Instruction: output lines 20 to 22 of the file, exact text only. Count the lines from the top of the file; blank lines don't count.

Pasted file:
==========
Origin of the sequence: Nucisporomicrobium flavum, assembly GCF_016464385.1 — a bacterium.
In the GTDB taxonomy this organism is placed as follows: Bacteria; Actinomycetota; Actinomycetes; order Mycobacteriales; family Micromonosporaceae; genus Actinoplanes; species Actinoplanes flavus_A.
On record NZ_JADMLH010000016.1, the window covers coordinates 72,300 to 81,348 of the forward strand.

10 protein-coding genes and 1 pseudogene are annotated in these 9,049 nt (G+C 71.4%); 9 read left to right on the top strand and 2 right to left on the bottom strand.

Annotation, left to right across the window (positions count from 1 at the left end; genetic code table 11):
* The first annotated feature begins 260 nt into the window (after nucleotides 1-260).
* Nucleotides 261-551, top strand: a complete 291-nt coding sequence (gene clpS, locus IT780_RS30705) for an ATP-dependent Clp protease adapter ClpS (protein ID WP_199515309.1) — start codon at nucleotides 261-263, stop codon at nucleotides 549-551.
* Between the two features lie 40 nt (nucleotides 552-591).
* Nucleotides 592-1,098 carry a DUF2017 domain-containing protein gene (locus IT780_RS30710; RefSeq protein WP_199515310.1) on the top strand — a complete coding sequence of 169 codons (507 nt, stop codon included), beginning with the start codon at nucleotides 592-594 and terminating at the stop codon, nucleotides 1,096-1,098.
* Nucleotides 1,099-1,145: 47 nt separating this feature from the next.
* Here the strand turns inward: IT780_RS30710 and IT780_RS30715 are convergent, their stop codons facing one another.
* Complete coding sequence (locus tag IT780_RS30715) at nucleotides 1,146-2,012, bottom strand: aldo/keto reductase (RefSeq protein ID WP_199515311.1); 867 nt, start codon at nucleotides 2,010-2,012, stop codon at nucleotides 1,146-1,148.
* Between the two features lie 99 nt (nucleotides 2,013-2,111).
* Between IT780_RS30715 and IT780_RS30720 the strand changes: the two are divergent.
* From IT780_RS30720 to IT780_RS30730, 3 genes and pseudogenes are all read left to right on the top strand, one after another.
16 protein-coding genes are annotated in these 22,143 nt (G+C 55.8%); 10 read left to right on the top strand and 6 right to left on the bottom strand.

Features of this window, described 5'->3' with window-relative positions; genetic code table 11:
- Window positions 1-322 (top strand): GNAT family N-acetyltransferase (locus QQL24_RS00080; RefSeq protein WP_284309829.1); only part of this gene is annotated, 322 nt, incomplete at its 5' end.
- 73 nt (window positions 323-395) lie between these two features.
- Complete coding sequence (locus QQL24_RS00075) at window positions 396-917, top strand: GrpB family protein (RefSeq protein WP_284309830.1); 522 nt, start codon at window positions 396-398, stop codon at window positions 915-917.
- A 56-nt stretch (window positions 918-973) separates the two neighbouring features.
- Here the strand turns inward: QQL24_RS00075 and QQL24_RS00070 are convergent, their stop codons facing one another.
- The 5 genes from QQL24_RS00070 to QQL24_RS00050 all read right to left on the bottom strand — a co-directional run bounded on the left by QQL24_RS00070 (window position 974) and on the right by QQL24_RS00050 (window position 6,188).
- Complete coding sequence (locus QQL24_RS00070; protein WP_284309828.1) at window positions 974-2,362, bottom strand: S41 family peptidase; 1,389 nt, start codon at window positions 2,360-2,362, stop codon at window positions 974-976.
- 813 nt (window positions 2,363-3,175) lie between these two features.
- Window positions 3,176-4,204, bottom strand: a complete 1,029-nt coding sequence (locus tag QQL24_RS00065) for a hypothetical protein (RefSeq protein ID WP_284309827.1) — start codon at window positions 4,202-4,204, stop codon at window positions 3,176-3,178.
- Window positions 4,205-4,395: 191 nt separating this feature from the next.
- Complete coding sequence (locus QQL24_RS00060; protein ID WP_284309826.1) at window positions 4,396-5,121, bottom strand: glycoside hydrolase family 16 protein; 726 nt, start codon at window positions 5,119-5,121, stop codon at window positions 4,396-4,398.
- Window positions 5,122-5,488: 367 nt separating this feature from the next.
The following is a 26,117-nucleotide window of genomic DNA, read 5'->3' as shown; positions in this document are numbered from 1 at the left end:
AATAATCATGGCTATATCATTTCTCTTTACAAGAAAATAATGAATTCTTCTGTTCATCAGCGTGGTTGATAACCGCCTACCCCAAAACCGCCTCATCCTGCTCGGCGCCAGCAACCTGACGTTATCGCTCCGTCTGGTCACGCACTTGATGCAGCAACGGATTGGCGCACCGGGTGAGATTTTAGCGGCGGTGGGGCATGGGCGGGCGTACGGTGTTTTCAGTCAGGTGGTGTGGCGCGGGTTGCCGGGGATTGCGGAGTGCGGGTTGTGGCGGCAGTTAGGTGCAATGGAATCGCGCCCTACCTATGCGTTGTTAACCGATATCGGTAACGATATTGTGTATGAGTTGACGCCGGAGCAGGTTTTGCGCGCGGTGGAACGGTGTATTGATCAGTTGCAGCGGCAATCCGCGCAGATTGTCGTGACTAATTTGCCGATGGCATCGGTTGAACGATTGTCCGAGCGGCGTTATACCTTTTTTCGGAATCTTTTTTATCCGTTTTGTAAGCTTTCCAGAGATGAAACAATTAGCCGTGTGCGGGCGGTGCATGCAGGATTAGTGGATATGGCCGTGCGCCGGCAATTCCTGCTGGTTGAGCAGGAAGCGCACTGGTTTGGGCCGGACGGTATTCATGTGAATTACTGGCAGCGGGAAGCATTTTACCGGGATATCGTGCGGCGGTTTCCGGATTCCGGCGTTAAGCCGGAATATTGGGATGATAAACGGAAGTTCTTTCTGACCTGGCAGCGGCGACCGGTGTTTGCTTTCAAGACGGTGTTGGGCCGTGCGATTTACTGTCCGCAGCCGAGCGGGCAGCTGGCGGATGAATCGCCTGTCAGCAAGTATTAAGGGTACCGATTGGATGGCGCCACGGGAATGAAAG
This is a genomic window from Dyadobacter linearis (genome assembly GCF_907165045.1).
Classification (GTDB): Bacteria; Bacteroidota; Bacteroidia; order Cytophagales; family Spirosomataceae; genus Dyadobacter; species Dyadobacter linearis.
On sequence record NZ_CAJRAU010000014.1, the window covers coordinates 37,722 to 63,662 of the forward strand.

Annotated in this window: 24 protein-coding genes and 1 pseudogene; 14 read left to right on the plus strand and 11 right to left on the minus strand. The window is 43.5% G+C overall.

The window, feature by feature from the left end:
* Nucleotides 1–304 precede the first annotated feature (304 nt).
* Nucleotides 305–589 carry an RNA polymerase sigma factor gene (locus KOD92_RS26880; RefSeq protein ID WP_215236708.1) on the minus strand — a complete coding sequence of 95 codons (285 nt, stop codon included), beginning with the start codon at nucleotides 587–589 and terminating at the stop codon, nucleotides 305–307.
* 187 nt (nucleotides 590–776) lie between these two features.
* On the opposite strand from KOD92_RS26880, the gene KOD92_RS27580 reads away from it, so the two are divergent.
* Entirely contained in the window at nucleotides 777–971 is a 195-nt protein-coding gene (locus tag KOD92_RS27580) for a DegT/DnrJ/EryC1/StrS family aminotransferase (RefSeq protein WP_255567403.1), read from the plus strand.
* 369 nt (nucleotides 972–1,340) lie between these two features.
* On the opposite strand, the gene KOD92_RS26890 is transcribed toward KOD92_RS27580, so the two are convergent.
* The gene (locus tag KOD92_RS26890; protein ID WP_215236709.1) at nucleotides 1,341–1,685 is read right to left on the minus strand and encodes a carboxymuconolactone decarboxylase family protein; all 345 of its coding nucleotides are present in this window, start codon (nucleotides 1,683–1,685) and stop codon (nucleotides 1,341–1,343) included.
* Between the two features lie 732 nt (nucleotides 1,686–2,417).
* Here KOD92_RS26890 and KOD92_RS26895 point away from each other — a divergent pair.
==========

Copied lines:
- Complete coding sequence (locus QQL24_RS00075) at window positions 396-917, top strand: GrpB family protein (RefSeq protein WP_284309830.1); 522 nt, start codon at window positions 396-398, stop codon at window positions 915-917.
- A 56-nt stretch (window positions 918-973) separates the two neighbouring features.
- Here the strand turns inward: QQL24_RS00075 and QQL24_RS00070 are convergent, their stop codons facing one another.